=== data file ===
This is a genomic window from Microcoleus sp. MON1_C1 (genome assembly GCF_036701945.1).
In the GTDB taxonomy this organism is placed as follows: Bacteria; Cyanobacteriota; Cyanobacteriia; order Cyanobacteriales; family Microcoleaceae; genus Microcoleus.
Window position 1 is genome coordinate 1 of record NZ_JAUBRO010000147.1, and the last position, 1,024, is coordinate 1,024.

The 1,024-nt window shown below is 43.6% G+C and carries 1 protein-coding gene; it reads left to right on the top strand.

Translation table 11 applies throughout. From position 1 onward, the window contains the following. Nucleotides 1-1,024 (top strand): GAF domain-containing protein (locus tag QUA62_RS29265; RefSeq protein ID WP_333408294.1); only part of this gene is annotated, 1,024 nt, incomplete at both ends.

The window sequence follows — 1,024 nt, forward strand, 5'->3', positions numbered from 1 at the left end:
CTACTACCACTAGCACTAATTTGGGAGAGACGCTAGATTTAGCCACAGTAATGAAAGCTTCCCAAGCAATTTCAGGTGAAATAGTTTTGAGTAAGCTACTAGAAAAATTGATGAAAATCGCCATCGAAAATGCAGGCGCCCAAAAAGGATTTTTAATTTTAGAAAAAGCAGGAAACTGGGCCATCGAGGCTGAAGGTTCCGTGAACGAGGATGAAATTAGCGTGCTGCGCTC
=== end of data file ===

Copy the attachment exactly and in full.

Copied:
This is a genomic window from Microcoleus sp. MON1_C1 (genome assembly GCF_036701945.1).
In the GTDB taxonomy this organism is placed as follows: Bacteria; Cyanobacteriota; Cyanobacteriia; order Cyanobacteriales; family Microcoleaceae; genus Microcoleus.
Window position 1 is genome coordinate 1 of record NZ_JAUBRO010000147.1, and the last position, 1,024, is coordinate 1,024.

The 1,024-nt window shown below is 43.6% G+C and carries 1 protein-coding gene; it reads left to right on the top strand.

Translation table 11 applies throughout. From position 1 onward, the window contains the following. Nucleotides 1-1,024 (top strand): GAF domain-containing protein (locus tag QUA62_RS29265; RefSeq protein ID WP_333408294.1); only part of this gene is annotated, 1,024 nt, incomplete at both ends.

The window sequence follows — 1,024 nt, forward strand, 5'->3', positions numbered from 1 at the left end:
CTACTACCACTAGCACTAATTTGGGAGAGACGCTAGATTTAGCCACAGTAATGAAAGCTTCCCAAGCAATTTCAGGTGAAATAGTTTTGAGTAAGCTACTAGAAAAATTGATGAAAATCGCCATCGAAAATGCAGGCGCCCAAAAAGGATTTTTAATTTTAGAAAAAGCAGGAAACTGGGCCATCGAGGCTGAAGGTTCCGTGAACGAGGATGAAATTAGCGTGCTGCGCTC